New Music

  Crosstrainer2 19:46 13 Jun 11

What do you like? , and where should music go now?


  Quickbeam 19:51 13 Jun 11

It's doing just fine after the disastrous '80s decade.

  wiz-king 19:59 13 Jun 11

New! - pre 1800 for me please.

  Quickbeam 21:27 13 Jun 11

"pre 1800" Well I took up music last year on bass and I have to say there's nothing truly new, I've been doing some of the Bach suites written for cello, but they work on bass too, and in the Rock School grade 2 book there is a piece that is so baroque in it's sound, it could have been written by Bach himself!

  chub_tor 21:38 13 Jun 11

Please, please bring back the days of the Big Band with 5 saxophones, 4 trumpets, 4 trombones, a great drummer who could double on a vibraphone, a double bass, a piano, a guitar and a man waving a stick in front. Will we ever again hear the precision of Stan Kenton, Duke Ellington, Count Basie and our very own Ted Heath, Jack Parnell and Ken Mackintosh?

  Quickbeam 22:08 13 Jun 11

This old Kronenbourg ad from 1664 proves that nothing is new... Baggy Trouswers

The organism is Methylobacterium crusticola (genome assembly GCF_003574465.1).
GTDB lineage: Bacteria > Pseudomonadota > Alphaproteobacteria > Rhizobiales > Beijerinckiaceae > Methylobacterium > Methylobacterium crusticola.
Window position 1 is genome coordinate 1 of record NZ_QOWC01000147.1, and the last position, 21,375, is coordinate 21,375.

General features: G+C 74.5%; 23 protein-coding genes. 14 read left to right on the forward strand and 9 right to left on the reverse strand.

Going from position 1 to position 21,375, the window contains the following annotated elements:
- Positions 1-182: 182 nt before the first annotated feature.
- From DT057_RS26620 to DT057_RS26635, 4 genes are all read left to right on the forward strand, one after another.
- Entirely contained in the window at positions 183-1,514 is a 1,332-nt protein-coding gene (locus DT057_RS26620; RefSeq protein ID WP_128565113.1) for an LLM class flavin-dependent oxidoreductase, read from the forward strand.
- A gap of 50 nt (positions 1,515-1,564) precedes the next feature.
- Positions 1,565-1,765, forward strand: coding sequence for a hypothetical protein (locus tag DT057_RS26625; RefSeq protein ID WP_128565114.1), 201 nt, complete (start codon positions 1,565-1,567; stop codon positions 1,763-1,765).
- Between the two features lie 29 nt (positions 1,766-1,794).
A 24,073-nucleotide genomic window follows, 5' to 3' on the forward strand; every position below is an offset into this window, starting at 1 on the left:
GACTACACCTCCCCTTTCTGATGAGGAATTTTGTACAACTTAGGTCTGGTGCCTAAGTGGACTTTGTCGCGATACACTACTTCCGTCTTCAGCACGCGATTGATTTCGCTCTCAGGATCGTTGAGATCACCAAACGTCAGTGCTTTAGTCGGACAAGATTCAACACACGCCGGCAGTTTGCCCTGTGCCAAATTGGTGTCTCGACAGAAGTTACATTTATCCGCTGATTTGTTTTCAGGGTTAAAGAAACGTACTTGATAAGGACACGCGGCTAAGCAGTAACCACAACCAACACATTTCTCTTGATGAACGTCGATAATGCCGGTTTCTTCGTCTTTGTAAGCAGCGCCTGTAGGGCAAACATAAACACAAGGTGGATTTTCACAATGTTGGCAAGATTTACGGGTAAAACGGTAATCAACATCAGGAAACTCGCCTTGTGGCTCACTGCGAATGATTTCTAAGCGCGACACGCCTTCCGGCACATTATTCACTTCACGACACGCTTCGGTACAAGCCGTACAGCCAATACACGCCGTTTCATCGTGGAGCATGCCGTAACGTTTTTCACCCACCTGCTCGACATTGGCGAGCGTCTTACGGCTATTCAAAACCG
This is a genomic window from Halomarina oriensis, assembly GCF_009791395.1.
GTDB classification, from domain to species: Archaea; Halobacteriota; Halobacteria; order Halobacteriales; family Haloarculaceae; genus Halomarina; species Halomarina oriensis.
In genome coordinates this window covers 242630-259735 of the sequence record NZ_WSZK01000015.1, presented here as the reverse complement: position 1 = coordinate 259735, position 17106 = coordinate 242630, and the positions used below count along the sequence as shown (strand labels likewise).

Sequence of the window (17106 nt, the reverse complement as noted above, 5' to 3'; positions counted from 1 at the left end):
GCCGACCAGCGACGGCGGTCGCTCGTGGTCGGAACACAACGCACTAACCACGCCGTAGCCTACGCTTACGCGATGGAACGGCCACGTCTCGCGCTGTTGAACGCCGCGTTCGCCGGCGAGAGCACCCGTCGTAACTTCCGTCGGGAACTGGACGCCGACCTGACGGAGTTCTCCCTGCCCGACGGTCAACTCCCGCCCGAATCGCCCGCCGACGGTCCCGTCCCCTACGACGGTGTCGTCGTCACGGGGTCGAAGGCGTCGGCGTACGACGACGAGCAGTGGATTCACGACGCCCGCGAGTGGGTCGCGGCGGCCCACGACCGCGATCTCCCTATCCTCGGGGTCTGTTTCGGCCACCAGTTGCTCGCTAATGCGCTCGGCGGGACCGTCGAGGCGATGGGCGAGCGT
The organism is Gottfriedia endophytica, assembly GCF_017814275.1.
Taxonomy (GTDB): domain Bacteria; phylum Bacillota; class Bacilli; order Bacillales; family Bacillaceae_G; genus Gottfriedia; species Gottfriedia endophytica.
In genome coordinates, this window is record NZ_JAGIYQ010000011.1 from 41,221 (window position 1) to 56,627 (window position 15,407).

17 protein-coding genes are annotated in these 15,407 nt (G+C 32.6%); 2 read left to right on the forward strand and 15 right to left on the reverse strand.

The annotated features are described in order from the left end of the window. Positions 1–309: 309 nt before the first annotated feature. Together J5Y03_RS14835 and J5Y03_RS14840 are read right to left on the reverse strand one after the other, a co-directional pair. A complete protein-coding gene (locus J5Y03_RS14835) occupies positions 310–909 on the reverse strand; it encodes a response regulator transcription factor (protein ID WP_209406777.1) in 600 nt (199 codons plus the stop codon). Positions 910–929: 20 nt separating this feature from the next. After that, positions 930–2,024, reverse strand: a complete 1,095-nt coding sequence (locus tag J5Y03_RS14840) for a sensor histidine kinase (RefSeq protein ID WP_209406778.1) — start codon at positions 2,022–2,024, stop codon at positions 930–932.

Quickbeam 22:10 13 Jun 11

...silent 'w' y'know.

  Forum Editor 22:35 13 Jun 11

No doubt music will continue to go in lots of different directions - as it has for generations.

The important thing is that we all have music we like, regardless of what others might say about it.

  Crosstrainer2 22:38 13 Jun 11



  wee eddie 10:12 14 Jun 11

What will be interesting, and I won't be around to hear it, is:

Which Music, published during the last 100 years, will be played, reproduced or re-recorded, when all those who listened to the original performance are long dead.

For example, we are now able to listen to that original Performance as performed, which was not possible 100 years ago. How will that affect the longevity of certain Performers and/or their music.

For example: I know of several recreations of the Glen Miller Band but none of Charlie Koontz. There are recreations of The Rat Pack, but there appears to be little desire to recreate the Jazz Bands of the Harlem era in the 20's.

In other words. Which of todays music is ephemeral?

  Quickbeam 10:32 14 Jun 11

You'll never known until a half century has passed by, by which time most of us will have passed by...:(

There will always be a desire for live performances, just because we can record doesn't end the desire to feel a live performance. Look at the proliferation of tribute bands around, they're only doing the same thing as the philharmonic orchestras are doing with the classical music.

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